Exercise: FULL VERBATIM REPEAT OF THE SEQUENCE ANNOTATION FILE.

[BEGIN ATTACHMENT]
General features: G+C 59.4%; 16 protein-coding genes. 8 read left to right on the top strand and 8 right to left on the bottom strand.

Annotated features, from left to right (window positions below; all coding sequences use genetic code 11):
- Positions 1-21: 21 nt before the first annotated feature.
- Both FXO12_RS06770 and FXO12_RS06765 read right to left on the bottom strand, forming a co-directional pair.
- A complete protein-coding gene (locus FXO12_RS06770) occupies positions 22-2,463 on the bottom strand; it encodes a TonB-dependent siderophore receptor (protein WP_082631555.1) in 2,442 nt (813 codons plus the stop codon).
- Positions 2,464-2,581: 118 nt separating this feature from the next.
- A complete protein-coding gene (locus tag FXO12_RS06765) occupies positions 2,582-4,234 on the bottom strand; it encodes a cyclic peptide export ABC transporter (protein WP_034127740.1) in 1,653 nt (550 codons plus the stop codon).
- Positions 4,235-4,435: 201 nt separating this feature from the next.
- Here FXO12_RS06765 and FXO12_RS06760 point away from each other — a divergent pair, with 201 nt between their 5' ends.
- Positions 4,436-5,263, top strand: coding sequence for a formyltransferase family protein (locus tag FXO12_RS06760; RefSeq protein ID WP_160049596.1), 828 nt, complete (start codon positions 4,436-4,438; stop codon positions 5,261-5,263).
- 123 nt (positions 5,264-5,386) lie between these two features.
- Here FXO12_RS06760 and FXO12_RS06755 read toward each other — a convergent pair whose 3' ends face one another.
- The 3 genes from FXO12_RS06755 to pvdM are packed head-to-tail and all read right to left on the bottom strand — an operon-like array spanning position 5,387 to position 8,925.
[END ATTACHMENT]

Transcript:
General features: G+C 59.4%; 16 protein-coding genes. 8 read left to right on the top strand and 8 right to left on the bottom strand.

Annotated features, from left to right (window positions below; all coding sequences use genetic code 11):
- Positions 1-21: 21 nt before the first annotated feature.
- Both FXO12_RS06770 and FXO12_RS06765 read right to left on the bottom strand, forming a co-directional pair.
- A complete protein-coding gene (locus FXO12_RS06770) occupies positions 22-2,463 on the bottom strand; it encodes a TonB-dependent siderophore receptor (protein WP_082631555.1) in 2,442 nt (813 codons plus the stop codon).
- Positions 2,464-2,581: 118 nt separating this feature from the next.
- A complete protein-coding gene (locus tag FXO12_RS06765) occupies positions 2,582-4,234 on the bottom strand; it encodes a cyclic peptide export ABC transporter (protein WP_034127740.1) in 1,653 nt (550 codons plus the stop codon).
- Positions 4,235-4,435: 201 nt separating this feature from the next.
- Here FXO12_RS06765 and FXO12_RS06760 point away from each other — a divergent pair, with 201 nt between their 5' ends.
- Positions 4,436-5,263, top strand: coding sequence for a formyltransferase family protein (locus tag FXO12_RS06760; RefSeq protein ID WP_160049596.1), 828 nt, complete (start codon positions 4,436-4,438; stop codon positions 5,261-5,263).
- 123 nt (positions 5,264-5,386) lie between these two features.
- Here FXO12_RS06760 and FXO12_RS06755 read toward each other — a convergent pair whose 3' ends face one another.
- The 3 genes from FXO12_RS06755 to pvdM are packed head-to-tail and all read right to left on the bottom strand — an operon-like array spanning position 5,387 to position 8,925.